5. How has the Decameron been? I've been wanting to read it for years, every since I was studying the influences on Chaucer. His opening description of the plague, as I remember, is quite horrific. I don't remember if Chaucer took anything from the Decameron for the Canterbury Tales, but he did use a lesser work called Filocolo, which is a little week.

    I haven't read Contempt, but I was impressed by the Conformist. I read it after watching the movie, and I found it much more sympathetic to its characters.

  6. I ve a italian reading week in January just got Buzzatis tatar steppes to read as well may turn into a fortnight ,all the best stu great list richard look forward to you reviews of them

  7. Have both the Calvino and Moravia myself, and always full of the best intentions to get to them. This is a yummy list. The only other Italian title on my shelves right now is The Solitude of Prime Numbers by Paolo Giordano of which I know next to nothing. Gift.

  8. Oooh, I've been eyeing a couple Elsa Morante books myself...

  9. The Cairo Trilogy read-along begins this month? I thought I had missed it!

  10. Hey, a list I've actually mostly read. Lard it with enough old books and that's more likely.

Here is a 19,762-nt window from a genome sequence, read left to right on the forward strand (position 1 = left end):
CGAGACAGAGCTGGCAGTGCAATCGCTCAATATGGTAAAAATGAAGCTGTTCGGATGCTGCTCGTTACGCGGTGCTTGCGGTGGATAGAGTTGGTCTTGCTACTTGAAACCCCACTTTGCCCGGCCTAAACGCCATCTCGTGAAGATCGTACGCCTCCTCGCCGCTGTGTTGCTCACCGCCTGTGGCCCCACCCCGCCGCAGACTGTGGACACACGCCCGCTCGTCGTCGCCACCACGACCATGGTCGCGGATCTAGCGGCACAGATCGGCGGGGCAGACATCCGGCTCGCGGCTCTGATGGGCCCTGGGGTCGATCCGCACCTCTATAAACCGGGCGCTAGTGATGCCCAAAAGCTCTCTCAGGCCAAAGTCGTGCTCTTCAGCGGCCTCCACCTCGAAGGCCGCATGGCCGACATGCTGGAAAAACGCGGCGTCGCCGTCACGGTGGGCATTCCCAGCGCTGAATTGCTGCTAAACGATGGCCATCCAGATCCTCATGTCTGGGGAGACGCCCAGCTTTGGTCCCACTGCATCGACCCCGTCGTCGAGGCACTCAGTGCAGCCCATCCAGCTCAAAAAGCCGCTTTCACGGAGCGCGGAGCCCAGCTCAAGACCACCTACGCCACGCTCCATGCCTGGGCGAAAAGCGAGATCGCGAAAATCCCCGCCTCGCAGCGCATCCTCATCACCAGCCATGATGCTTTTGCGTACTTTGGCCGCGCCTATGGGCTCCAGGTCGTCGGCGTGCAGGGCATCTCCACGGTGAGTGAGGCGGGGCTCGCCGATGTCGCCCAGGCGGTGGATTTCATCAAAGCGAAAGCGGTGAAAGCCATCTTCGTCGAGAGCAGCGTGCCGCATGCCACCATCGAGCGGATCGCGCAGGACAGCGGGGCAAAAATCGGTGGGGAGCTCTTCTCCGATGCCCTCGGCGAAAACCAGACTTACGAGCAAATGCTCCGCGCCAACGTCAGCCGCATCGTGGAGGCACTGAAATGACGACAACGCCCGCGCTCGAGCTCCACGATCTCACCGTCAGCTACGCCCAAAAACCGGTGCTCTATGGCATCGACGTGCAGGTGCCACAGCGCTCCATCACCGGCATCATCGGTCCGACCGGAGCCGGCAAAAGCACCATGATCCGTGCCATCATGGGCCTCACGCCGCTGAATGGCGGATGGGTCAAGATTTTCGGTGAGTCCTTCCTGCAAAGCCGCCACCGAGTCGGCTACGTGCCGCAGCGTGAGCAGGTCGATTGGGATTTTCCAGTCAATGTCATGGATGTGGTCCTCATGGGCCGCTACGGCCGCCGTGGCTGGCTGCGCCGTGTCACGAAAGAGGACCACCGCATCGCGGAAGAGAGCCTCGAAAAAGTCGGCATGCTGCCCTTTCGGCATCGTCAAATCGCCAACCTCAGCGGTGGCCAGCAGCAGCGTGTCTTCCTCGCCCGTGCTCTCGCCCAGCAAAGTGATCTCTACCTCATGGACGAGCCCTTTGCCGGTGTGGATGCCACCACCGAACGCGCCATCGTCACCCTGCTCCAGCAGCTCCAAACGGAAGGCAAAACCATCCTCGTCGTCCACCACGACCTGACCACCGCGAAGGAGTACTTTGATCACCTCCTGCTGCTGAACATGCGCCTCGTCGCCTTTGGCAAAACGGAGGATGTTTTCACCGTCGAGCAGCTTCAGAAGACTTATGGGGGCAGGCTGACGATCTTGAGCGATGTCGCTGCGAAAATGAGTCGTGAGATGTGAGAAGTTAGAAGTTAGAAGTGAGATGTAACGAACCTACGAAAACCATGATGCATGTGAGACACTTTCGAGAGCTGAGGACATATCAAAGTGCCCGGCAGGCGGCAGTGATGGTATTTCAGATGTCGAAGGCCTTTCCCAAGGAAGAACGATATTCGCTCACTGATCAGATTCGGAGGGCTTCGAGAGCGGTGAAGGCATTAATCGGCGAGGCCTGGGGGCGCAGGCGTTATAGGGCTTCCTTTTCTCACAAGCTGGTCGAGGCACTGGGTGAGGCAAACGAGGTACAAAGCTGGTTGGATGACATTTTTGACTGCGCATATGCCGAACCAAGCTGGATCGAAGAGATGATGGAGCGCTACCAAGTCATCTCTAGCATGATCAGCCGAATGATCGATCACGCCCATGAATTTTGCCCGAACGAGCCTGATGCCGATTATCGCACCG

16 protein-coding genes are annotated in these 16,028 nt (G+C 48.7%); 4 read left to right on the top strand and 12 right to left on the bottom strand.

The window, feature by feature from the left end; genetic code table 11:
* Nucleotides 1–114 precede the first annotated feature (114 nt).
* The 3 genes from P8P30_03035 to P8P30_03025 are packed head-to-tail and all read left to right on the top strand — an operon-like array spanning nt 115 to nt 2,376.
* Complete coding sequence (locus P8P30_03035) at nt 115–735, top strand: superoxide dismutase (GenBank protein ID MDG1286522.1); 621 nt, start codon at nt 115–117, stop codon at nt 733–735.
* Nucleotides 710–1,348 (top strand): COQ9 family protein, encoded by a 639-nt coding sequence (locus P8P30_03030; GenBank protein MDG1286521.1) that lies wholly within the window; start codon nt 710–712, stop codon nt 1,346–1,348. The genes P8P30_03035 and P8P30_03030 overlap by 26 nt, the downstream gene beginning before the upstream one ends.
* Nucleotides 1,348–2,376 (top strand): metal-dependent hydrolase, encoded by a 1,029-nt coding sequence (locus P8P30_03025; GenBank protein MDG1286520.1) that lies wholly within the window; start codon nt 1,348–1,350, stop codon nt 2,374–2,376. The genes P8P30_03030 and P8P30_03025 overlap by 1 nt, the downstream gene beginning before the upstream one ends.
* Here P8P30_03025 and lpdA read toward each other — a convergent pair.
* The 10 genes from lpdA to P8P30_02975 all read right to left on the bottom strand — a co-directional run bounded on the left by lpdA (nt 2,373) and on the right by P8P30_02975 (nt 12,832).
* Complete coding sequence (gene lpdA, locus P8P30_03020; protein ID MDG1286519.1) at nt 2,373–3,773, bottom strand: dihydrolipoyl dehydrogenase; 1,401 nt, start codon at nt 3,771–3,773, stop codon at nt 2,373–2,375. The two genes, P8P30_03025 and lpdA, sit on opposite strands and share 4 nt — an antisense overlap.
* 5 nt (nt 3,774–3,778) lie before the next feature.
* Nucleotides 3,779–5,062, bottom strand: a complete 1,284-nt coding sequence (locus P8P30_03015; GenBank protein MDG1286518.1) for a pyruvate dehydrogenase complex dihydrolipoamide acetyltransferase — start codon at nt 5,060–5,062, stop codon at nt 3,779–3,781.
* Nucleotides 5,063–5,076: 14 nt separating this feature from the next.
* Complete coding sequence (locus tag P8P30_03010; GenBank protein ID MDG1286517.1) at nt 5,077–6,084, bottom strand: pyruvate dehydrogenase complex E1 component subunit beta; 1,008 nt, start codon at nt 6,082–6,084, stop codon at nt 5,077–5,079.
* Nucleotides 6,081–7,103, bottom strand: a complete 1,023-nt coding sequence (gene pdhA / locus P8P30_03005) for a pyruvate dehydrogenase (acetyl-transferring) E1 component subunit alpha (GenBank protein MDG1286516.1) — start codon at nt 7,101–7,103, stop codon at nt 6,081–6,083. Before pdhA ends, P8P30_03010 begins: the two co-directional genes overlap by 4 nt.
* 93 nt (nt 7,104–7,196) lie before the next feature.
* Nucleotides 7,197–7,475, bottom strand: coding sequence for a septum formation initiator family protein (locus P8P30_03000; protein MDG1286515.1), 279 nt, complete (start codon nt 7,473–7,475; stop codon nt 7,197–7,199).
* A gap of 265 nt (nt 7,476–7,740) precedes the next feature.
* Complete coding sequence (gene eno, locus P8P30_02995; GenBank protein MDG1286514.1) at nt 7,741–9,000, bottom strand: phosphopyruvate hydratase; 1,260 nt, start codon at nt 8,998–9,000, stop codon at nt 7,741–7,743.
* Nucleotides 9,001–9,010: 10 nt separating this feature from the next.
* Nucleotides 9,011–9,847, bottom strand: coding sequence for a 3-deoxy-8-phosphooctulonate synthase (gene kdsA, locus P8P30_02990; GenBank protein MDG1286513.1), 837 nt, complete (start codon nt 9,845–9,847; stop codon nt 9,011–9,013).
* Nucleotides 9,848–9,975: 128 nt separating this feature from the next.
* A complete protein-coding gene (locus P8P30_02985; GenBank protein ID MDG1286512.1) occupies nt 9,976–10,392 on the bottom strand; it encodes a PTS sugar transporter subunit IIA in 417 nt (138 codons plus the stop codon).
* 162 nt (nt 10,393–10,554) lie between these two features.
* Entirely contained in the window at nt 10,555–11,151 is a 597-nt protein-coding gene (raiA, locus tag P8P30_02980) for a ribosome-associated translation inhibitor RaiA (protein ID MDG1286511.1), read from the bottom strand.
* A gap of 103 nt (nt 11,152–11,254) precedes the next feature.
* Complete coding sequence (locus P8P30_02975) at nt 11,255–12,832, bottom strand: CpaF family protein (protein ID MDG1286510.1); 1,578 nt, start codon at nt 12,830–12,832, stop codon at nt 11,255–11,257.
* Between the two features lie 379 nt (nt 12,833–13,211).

I second Caroline - an Italian readalong, please. Scottish Challenge rules, of course.

  11. I'd love to join you in some Italian reading. Ah, my beloved homeland.

  12. How did I forget about The Lives of the Artists? That seemed constantly mentioned in every art history class I had in school. (Yet I've never read a thing from it.) I've read some of The Decameron, but only have an abbreviated edition. I'm not familiar with most of the rest, although I do see a couple on my list. I guess that's more books to look up!

  13. *Caroline: I'd actually like to read all those authors you mention except for Montefoschi, whose only crime is that I know nothing about him/her. Someday, someday! And the Buzzati title you mention is the one I will buy for sure the next time I see it. An Italian readalong or challenge? Very tempting! Hmm...

    *Jill: I've got nothing against memoirs myself, and that Levi sounds fascinating--thanks for the tip! Funny to hear about your epiphany, but I'd be ashamed (well, almost) to tell you how long it's been since I read that Eliot poem. I think Carter or "Raygun" was President!

    *Leox: ¡Hola! y gracias por confirmar que esos libros son tan buenos: por supuesto, tengo muchas ganas de leerlos (serán mi segundo Calvino y mi primer Pirandello). ¡Saludos!

    *Kevin: Ha ha, I'll see what I can do then--thanks for the laugh!

    *Bythefirelight: I did a few posts on The Decameron, which has been a blast, earlier in the year, but then I got this stupid idea in my head that I wanted to finish The Divine Comedy first and promptly forgot to get back to it. I'd call it a must-read if you dug The Canterbury Tales, though. As for The Conformist, I enjoyed the movie but have yet to read the book. Interesting to hear about that difference you point out, though.